Then I left. He left too, I’m sure.

It’s been a difficult week. The highlight of it, so far, has been losing a book I ordered and sitting in the rain for over an hour with the dog of somebody I’ll never meet, because I was more worried about it than its owners were.

Or, no. The highlight was what the older man said to me. “If everyone was that nice…”

Then…what? We’d have a lot more people sitting out in the rain, I guess.

It’s been a difficult week, if you want to know the truth. I don’t even know if returning that dog to its home was the right thing to do.

I guess there aren’t really any definitive answers.

You just do what you can do, and you hope it’s enough. Or you decide it’s not your problem, and you move along.

I’d be a lot happier if I knew how to move along. But I never learned how.

Death and Taxes

April 15th, 2015 | Posted by Philip J Reed in personal - (4 Comments)

Monty Python's The Meaning of Life

Just a partial return from me on Tax Day, the holiest and most introspective day of the year, to let you know that I intend to resume full service (and then some) next week. For now, Mr. Fabiola is letting his engine cool a bit.

I appreciate your understanding during this time, but I look forward to getting back into a routine again, and having specific things to write about. That will be a big help.

Losing my grandmother was rough…but seeing how it affected others she was close to — related and not — is what really hurt. The strained relationship I have with my family doesn’t make it any easier, as I ended up without much of an outlet for mourning. It’s hard…but it happens. It’s a part of life. Specifically, it’s the last part.

It’s sobering when you lose a family member. I joke a lot with my friends that we don’t really feel like adults. When does that start? I don’t feel like a kid, either. I just feel like I’m somewhere in the middle…and many of my peers seem to as well.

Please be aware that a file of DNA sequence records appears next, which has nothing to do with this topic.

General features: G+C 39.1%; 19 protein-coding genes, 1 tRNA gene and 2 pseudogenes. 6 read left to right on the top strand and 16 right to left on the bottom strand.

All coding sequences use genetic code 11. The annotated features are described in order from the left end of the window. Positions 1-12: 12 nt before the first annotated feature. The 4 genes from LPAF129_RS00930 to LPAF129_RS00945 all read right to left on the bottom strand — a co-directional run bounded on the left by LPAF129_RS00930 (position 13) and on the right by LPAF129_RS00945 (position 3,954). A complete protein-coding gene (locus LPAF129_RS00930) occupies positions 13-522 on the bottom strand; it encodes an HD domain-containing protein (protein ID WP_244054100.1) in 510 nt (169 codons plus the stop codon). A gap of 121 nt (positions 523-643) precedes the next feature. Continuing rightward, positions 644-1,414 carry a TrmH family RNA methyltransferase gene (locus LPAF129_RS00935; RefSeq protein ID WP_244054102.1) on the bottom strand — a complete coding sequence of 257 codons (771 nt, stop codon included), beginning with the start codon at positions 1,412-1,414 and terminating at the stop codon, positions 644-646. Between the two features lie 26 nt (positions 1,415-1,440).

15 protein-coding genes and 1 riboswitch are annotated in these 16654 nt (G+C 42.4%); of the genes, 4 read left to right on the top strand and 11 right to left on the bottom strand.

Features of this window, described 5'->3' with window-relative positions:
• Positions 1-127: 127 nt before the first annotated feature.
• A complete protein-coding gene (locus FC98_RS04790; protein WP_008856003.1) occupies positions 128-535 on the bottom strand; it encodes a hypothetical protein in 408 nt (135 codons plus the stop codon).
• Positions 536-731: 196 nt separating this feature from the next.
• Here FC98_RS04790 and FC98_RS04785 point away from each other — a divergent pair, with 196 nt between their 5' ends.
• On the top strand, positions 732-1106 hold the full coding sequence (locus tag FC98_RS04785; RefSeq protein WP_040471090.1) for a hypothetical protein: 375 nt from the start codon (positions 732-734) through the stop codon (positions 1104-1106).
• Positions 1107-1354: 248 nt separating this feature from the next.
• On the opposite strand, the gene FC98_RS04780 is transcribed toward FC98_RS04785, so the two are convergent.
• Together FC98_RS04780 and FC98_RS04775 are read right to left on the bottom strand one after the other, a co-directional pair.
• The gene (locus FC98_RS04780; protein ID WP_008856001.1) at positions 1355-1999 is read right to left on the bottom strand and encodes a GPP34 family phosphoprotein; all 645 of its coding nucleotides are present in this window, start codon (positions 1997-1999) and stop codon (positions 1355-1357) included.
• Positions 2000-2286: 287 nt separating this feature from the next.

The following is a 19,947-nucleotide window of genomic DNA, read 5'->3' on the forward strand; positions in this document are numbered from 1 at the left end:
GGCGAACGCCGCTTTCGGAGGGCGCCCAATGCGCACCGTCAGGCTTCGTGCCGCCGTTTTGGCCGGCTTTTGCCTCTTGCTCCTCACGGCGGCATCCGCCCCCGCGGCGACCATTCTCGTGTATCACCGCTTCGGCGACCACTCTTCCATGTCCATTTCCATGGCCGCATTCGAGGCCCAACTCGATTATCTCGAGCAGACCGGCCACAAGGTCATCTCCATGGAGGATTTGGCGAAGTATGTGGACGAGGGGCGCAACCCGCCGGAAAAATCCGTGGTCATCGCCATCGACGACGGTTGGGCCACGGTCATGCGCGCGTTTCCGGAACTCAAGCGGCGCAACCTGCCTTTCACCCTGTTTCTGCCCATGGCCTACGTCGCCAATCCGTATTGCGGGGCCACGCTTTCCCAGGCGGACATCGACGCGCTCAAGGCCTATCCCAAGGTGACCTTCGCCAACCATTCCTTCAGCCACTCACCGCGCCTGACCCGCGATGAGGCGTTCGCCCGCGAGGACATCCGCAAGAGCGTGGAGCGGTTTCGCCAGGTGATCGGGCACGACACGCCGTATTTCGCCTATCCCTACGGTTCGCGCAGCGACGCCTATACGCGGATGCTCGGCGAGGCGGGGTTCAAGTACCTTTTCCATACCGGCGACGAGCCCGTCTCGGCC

I think you start to feel like an adult when the previous generation or two starts to pass on. As those lives wind down, you realize that yours is winding down as well. As those people go away and do not come back, you realize that, one day, that will be you, too.

And that’s when you’re an adult. When you realize that anything you’re ever going to do, you need to be doing now. Fortunately for me, I realize that I am doing much of it now. The reminder that I don’t have forever doesn’t fill me with despair, but has rather given me a little more appreciation for what I have, and for where I am.

On the subject of taxes, I got unexpectedly hammered by the government. I owed a pretty large chunk of money, thanks to the (mercifully short) time I spent unemployed this past year. I sent in my tax return about a month ago and got an electronic acknowledgment that it’s been accepted…but the money is still in my account, so I have no idea what to do now. I guess I’ll just wait around until it disappears? Or should I let someone know?

You’ll probably notice that I’m trying advertising again. This time I’m using Google Ads, so they should be pretty reliable and unobtrusive. If you’d like to toss a fraction of a penny my way, click one now and again. If not, that’s fine too. The only thing that I do ask is that you let me know your thoughts. If you get some obnoxious ad or see something spammy, or it in any way interferes with whatever it is that keeps you coming back to this site, let me know, please. If I can defray the cost of webhosting, that’s great. If I’m doing it at the cost of readership, that’s far from great.

Years ago when I managed an appliance store, we hired somebody I knew when I was a kid. His name was Joe. He’d hit a really rough patch in his life…I knew little about it at the time, but when he re-emerged we brought him on as a delivery driver.